8. Start with what you don’t like

The projects we push to the backburner and end up not doing are usually the things we don’t like. I’m not a big fan of exercising. Sure, I like to go out and do some sports, but in an effort to stay healthy, I’ve talked myself into exercising for 30-60 minutes each day. So I do this first (or well, all right, after writing and breakfast, because I can’t stand to do it before I had a breakfast). Every day, I’m glad when it’s done. Not ln only because it’s off the list – although I’m insanely happy for that – but also because I feel better afterward. Hyped, and ready to roll. I keep telling myself one of these days I’m going to like it, but no such luck. I still don’t like it, but I do it, because it’s first on my list.

Same goes for writing. I start with what I think is the hardest. So if I have a particular task to do that day that I don’t like, I go for that first. When it’s done, that’s a huge relief. Now, like I mentioned before, I like to reward myself. So I tend to mix up tasks I don’t like and tasks I do like. As a student, most of my time is spent studying, but of course that gets boring after a while. I might study for two hours, and then allow myself to work on my freelance publicist services blog, “Enchanted Book Promotions”, for an hour or half an hour as reward.

If I have a dreadful scene to write, I’ll start with that first, getting it over with and focus on the more fun stuff.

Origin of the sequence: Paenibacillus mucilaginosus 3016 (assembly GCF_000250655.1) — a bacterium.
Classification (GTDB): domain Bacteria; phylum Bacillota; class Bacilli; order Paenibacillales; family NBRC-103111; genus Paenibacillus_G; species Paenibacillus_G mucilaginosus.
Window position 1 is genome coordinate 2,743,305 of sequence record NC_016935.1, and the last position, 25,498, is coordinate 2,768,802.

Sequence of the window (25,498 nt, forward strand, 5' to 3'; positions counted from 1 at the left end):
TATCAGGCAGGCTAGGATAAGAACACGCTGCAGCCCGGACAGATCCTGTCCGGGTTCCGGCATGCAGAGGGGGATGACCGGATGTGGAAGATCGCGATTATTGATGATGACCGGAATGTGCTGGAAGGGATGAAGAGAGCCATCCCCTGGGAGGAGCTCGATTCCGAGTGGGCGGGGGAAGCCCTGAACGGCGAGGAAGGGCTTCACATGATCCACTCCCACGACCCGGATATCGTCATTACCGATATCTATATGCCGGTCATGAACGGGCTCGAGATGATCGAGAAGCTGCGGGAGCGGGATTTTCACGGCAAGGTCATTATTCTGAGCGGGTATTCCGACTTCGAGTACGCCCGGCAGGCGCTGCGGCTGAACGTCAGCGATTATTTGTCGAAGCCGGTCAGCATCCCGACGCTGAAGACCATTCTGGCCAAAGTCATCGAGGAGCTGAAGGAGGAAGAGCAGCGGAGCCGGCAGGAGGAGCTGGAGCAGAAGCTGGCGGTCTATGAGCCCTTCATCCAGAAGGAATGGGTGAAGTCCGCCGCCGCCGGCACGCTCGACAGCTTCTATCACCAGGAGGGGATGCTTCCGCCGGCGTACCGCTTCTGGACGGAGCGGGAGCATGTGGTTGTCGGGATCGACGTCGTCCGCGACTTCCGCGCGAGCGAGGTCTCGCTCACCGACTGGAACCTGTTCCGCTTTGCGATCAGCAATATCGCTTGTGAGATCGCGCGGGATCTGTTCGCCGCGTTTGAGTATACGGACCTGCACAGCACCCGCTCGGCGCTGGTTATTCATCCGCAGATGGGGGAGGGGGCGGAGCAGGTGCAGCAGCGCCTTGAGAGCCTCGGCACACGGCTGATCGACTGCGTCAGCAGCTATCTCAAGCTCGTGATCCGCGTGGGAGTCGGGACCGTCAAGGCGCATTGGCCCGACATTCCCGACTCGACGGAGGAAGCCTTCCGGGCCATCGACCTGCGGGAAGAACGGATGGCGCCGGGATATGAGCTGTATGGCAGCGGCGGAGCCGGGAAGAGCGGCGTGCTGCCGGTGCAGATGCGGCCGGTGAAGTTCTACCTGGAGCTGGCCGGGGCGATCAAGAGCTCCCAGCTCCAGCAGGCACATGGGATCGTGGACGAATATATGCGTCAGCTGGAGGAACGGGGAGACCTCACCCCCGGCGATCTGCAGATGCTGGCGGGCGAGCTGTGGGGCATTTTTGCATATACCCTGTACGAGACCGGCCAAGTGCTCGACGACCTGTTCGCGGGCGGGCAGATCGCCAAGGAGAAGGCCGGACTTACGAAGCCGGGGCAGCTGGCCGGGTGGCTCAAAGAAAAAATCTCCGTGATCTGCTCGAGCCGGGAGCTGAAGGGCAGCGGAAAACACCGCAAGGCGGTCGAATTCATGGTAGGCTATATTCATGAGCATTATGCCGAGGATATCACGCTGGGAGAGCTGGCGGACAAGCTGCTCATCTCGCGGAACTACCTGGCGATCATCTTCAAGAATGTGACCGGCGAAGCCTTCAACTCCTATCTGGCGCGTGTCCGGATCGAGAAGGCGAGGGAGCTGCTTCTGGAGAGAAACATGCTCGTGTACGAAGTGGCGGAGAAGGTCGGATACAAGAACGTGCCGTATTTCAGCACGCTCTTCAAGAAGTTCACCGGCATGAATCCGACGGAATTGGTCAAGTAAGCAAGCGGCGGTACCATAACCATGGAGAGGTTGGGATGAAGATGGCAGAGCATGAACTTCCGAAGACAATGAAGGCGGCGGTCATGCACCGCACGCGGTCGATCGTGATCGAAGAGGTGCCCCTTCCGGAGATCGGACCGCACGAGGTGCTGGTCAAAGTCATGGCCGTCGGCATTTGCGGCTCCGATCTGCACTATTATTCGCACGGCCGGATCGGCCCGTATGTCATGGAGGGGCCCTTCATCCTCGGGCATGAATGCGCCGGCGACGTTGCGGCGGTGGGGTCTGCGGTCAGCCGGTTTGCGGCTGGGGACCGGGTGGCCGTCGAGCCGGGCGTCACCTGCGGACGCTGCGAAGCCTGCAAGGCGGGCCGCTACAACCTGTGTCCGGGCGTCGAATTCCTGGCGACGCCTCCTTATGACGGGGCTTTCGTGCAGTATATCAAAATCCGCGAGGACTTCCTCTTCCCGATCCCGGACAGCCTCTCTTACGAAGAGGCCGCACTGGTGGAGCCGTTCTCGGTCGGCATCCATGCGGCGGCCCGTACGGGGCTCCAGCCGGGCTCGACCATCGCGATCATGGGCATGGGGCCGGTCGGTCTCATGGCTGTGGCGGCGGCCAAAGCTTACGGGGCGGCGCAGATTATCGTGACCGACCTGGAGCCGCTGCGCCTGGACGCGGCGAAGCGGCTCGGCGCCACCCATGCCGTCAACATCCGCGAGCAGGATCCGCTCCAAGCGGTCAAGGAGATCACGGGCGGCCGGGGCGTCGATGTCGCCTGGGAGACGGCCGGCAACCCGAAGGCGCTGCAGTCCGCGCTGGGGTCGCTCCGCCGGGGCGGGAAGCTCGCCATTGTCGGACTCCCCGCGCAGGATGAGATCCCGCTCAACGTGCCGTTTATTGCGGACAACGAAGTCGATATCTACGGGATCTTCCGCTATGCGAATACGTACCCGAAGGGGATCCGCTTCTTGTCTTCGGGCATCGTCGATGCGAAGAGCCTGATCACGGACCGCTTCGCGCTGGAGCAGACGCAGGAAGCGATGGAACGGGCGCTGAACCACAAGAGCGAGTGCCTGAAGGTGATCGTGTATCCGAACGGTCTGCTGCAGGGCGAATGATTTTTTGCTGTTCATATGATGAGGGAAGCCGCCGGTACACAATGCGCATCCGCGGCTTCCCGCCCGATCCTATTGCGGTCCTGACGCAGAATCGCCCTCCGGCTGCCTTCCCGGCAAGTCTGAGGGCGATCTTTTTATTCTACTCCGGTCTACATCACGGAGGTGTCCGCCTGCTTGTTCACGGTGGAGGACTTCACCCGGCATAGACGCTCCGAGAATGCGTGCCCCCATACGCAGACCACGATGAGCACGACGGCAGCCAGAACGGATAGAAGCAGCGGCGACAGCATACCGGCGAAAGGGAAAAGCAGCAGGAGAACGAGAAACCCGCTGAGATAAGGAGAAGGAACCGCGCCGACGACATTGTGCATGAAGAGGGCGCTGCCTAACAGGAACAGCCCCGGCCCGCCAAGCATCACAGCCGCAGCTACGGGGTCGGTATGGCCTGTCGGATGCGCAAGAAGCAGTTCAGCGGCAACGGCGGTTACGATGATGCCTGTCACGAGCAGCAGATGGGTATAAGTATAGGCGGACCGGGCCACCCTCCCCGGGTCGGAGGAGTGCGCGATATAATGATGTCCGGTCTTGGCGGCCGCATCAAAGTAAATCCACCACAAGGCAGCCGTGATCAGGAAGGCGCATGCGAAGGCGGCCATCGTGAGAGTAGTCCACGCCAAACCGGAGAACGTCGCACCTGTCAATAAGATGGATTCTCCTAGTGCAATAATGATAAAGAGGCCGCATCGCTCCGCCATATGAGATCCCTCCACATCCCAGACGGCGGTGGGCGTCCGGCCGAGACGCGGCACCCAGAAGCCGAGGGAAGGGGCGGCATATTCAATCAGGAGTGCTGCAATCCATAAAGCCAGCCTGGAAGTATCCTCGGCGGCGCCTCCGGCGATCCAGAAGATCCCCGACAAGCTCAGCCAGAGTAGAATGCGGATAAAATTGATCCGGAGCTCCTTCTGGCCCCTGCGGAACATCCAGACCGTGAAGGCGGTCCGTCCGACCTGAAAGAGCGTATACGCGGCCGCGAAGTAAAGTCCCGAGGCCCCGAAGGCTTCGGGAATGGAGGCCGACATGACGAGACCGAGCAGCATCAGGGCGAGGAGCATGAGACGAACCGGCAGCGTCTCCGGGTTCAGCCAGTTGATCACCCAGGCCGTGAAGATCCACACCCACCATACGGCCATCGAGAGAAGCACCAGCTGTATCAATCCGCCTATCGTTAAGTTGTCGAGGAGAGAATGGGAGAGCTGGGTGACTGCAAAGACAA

9. Set realistic goals

You may hope that you’ll be able to write 10k words a day, but unless you’re on hoiday or a full-time author, that isn’t going to happen. You may hit that goal once or twice, but not every day. Hence why you should set realistic goals.

I’m not always the most realistic person, or the best time-manager. I started out wanting to write 5k words a day, then toned it down to 4k and eventually to 2k. This number works for me. I can reach it nearly every day. I don’t have to stretch too much, but it’s not a stroll through the park either. And if I write for 30 days in a row, I end up with a 60k novel. Which makes me happy.

I always tell people to set up a daily word count that’s realistic, but will get you somewhere as well. Push yourself. 100 words in a day is laughable. Go for more. Maybe 500? Even on a busy work day, that’s only a half hour of writing.

If you put your goals too high, you’ll give up on them. If you haven’t reach 5k for five consecutive days, there’s no reason why you’d push for 5k on the sixth day. But if you have reached 2k for five days in a row, it would be such a shame if you couldn’t reach it on the sixth day.

10. Write every single day

You may not believe me, but writing every days does wonders for your creativity. It turns writing into a habit, not an exception. It’s like this for everything else – why wouldn’t it be like that for writing? Remember that exercise routine I talked to you about, the exercise I despise? After two months, it’s become a habit. I still dread it, but I no longer whine and complain about it. Same goes for studying. If I go months without studying, it’s horrible to get back into it. But if I study daily for a long period of time, the task becomes less tedious. I get used to it. It gets easier.

Same thing happens with writing. If you’ve just finished writing down a particular scene yesterday, your mind will be much quicker to pick up where you left off. It will still remember the ‘writing mood’ from yesterday, and you’ll much faster get into the scene, the vibe, the feeling.

It will be easier to find inspiration for the next scene and even the next project, and it’ll help battle writer’s block.

I hope you enjoyed my tips! I may write a few more articles on the topic of productivity in the future. Please leave your comments below, and feel free to share your own productivity tips!